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I was studying some vocabulary about sports pages of the newspapers from a book. The book mentions that the sportswriters are masters of English language and states how well they attract readers to read on eagerly.

For example instead of saying "win by a big score" some may use "Purdue crushes winless Northwestern."

Sometimes the name of a team is used in an imaginative way. The headlines that follow are metaphors, or figurative uses of names which I get the gist but I'm not sure if I understand the meaning precisely.

  • Bears Sack the Pack. (Bears won)

  • Flat Bulls give Rockets a lift. (Flat Bulls won?)

  • Hornets shake, bake Bulls. (Hornets won)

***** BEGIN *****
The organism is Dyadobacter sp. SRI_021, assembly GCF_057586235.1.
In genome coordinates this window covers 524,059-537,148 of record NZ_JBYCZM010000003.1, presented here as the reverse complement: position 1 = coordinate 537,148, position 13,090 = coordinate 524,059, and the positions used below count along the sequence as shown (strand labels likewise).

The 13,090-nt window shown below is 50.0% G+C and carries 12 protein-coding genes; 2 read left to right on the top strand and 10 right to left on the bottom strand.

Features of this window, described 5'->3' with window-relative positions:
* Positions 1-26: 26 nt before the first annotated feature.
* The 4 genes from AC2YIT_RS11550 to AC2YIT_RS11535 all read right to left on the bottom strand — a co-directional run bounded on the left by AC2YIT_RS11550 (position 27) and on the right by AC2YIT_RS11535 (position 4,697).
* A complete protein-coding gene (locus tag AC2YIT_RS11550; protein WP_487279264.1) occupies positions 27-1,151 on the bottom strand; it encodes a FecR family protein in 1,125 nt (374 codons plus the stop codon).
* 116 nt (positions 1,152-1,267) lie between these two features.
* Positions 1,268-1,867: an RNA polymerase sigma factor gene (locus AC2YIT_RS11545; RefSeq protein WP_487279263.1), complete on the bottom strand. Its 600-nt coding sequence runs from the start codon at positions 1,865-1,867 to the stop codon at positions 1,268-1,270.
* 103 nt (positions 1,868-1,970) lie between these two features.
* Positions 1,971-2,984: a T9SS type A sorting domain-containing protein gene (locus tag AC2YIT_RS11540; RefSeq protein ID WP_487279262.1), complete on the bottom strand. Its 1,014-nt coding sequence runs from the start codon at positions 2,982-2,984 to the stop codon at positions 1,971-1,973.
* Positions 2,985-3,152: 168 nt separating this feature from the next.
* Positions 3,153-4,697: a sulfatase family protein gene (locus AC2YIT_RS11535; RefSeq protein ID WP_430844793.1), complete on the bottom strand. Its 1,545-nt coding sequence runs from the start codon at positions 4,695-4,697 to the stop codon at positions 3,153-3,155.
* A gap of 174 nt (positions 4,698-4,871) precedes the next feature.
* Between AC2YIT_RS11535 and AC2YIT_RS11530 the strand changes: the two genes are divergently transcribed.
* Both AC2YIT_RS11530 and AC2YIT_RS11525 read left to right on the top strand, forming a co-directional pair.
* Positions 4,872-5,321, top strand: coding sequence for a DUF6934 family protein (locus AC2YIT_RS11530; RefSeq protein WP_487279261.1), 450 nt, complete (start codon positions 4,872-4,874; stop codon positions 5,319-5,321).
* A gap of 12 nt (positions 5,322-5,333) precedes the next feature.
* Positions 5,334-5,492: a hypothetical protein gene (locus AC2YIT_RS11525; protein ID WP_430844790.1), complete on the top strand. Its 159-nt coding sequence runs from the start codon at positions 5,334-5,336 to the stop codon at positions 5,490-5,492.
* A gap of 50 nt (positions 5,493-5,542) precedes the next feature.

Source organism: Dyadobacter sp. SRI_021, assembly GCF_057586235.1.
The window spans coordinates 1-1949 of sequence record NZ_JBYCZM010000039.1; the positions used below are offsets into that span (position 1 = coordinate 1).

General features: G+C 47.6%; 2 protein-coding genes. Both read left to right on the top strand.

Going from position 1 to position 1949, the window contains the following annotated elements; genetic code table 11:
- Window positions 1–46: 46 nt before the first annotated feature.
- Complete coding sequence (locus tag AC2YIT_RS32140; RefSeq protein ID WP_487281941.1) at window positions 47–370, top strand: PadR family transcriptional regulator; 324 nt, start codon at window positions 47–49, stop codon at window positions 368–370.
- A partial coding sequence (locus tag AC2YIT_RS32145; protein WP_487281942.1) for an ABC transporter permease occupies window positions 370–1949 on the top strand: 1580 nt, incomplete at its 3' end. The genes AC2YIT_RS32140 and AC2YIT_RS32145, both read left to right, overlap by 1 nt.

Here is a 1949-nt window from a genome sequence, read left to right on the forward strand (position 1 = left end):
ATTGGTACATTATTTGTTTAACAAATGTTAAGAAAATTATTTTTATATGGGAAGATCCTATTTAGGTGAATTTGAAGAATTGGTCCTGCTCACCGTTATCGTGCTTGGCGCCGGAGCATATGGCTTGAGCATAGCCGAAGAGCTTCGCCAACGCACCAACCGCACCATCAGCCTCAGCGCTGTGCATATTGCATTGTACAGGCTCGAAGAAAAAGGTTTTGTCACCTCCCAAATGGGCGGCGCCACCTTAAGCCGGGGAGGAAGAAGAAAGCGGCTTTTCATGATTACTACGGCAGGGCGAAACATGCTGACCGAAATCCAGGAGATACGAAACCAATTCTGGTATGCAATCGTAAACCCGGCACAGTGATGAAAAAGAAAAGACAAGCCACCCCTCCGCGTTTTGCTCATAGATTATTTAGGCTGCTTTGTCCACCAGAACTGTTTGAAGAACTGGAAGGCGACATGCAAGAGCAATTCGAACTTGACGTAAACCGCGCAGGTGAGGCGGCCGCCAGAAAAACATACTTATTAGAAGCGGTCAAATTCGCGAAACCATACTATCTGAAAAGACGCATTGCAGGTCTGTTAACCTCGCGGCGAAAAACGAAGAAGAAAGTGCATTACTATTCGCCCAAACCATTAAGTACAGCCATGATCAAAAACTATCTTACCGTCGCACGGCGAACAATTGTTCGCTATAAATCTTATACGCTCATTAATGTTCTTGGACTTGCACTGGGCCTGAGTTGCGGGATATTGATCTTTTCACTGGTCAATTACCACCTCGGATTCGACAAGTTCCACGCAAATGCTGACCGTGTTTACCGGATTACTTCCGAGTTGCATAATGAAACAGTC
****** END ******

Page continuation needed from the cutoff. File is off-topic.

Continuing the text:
• Hoosiers fake, shake, break Illini. (Hoosiers won)

Question: Are the meaning of sentences true? Do the sentences specify how well did the teams won? Did they won by a big score or they barely got by or none?

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Sportswriters as masters of the English language, huh? I'd believe "masters of hyperbole." Let me see if I can work up an answer for you. –  KitFox May 24 '11 at 18:59
    
@Kit Newspaper headlines are usually quite interesting bits of wordplay. More-so sports headlines, as the front page of the sports section will have 6 stories, all with the obvious headline of "A Beats B" or "Hometeam Beats Visitors" / "Hometeam Loses to Visitors". By the very repetitiveness of sports news, it is imperative that the headline writers be creative. –  Chris Cudmore May 24 '11 at 19:36